Wednesday, October 02, 2013

Oyster Season

Cat People (1982)
directed by Paul Schrader
rating: 2 out of 5 cravats
on DVD from Netflix

This production, once anathema to what I thought I wanted from a horror film--above all else, no remakes of one of my favorite movies--gained traction on my curiosity after I watched Mishima: A Life in Four Chapters. I wanted to see what Paul Schrader and cinematographer John Bailey did with New Orleans and I couldn't believe that John Heard, who I'll always think of as the dad from Home Alone, was once cast as a romantic lead. I try not to have "rules" about what I will watch or won't watch these days; remakes can be great!

John Heard is not a leading man. He does get a pickup line so laughable that I wish I'd know it when I was twenty, which is this: "I've been using this room as a darkroom so it might be a little cluttered." Try that one the next time you're giving a beautiful woman a place to stay because her brother was arrested for murder!

If you believe that Nastassja Kinski could ever be related to Malcolm McDowell, you'll have better luck with other narrative leaps of faith such as Ed Begley Jr. losing his entire arm to a panther or the absurd premise that relatives cursed by their mystical African ancestry must mate incestuously to avoid killing random sexual partners. The movie ends in a dark place, with Heard caging Kinski in the Audubon Zoo, ostensibly at her request, but more accurately as an assertion of sexual ownership.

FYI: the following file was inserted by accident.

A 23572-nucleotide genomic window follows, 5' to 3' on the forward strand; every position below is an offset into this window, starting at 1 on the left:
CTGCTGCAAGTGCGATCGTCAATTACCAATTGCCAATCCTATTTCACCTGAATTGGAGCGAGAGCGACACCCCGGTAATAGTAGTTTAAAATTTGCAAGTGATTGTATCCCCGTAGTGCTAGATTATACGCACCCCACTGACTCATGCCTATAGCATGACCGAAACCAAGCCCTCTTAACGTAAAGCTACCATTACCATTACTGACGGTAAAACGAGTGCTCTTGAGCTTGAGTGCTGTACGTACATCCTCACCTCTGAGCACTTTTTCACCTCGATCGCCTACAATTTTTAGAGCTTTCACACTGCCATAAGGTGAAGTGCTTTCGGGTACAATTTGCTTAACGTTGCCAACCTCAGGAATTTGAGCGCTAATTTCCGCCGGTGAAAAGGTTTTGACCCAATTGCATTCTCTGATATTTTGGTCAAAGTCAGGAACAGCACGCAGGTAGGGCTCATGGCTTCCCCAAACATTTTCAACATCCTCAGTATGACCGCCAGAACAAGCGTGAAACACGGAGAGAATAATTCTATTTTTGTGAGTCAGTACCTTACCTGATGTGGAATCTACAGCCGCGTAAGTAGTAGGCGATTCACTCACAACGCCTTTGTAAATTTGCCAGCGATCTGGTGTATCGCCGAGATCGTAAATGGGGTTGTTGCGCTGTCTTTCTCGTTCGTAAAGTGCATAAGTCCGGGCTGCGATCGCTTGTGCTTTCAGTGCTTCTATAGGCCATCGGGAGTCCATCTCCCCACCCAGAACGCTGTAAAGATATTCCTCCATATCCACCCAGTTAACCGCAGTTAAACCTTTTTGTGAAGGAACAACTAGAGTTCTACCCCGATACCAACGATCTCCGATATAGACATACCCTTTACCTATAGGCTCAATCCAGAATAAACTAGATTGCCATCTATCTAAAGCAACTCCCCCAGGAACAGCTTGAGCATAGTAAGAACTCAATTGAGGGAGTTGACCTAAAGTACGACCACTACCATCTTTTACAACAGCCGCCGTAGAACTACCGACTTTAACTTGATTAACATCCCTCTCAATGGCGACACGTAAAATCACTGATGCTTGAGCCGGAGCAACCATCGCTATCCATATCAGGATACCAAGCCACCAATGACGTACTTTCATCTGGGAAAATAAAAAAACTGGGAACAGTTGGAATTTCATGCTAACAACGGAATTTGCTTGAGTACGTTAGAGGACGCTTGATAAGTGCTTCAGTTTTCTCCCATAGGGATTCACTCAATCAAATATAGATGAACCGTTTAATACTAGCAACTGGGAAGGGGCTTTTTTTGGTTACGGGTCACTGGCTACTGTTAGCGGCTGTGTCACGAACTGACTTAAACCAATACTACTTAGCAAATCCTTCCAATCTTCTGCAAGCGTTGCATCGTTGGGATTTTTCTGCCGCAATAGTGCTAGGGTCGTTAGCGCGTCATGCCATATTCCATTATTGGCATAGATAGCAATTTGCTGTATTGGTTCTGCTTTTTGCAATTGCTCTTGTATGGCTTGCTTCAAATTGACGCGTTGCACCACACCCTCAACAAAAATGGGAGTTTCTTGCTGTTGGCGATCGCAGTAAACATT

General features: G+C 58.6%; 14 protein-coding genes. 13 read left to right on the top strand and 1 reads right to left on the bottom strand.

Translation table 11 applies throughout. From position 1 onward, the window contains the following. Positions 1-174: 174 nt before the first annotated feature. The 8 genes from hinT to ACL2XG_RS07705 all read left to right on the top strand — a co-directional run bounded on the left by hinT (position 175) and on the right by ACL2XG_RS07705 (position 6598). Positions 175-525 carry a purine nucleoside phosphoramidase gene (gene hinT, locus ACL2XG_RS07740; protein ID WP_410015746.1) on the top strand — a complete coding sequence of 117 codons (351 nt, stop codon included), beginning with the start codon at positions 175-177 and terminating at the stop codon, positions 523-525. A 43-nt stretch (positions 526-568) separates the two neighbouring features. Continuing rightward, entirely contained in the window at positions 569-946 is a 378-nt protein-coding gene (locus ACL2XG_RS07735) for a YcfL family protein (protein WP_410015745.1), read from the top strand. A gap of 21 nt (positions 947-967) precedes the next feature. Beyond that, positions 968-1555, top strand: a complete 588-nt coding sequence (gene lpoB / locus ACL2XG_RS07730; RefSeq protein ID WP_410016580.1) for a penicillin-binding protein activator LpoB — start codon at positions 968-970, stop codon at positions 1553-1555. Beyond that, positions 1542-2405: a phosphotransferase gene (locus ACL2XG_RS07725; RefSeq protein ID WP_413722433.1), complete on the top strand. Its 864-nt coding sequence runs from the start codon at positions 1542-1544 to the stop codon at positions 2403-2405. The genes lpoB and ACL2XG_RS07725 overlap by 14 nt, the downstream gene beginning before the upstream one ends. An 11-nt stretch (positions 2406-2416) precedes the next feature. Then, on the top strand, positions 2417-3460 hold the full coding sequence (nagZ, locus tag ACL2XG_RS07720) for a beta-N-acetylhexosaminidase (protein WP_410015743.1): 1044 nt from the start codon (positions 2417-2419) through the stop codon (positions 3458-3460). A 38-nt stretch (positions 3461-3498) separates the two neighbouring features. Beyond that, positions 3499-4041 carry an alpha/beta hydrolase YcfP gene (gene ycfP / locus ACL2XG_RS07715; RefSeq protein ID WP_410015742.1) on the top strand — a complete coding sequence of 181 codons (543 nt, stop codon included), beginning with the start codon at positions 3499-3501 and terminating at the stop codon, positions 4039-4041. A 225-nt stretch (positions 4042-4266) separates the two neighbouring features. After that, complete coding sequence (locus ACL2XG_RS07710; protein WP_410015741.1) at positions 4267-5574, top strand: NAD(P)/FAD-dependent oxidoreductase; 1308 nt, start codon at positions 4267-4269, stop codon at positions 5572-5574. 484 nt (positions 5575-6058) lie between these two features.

Frankly, I enjoy that kind of a warped conclusion. I loved the opening credit sequence: a rhythmic Giorgio Moroder soundtrack, a red filter, and a close-up on desert sand as driving winds slowly draw skulls and skeletons from the earth. Oliver's first date with Irena takes place in an oyster bar at night, in an open room of white tiles and bay windows framed in aquamarine neon. Yellow lemon wedges and a bowl of red hot sauce sit on the table the couple shares. You think you wouldn't notice any of it for Nastassja Kinski's face, but of course you do. "I like a pretty girl/but still I like to eat."

In spite of all this--in spite of a bayou scene that gets close to a "what music they make" moment in the minutes before dawn--Schrader for the most part flubs it. Instead of footsteps on a dark street, we get the ugly mauling of a prostitute. Irena is approached by a Serbian woman in an atmospheric bar, but the stranger interrupts such a facile conversation between Irena and a friend that there is no loneliness or gravity in the scene. When the plot isn't silly in service of more nudity, it's racist or absurd (why such a cosy relationship between veterinary interests and the NOPD?).

But bad movies can be good movies if kids can be skeletons and vampires.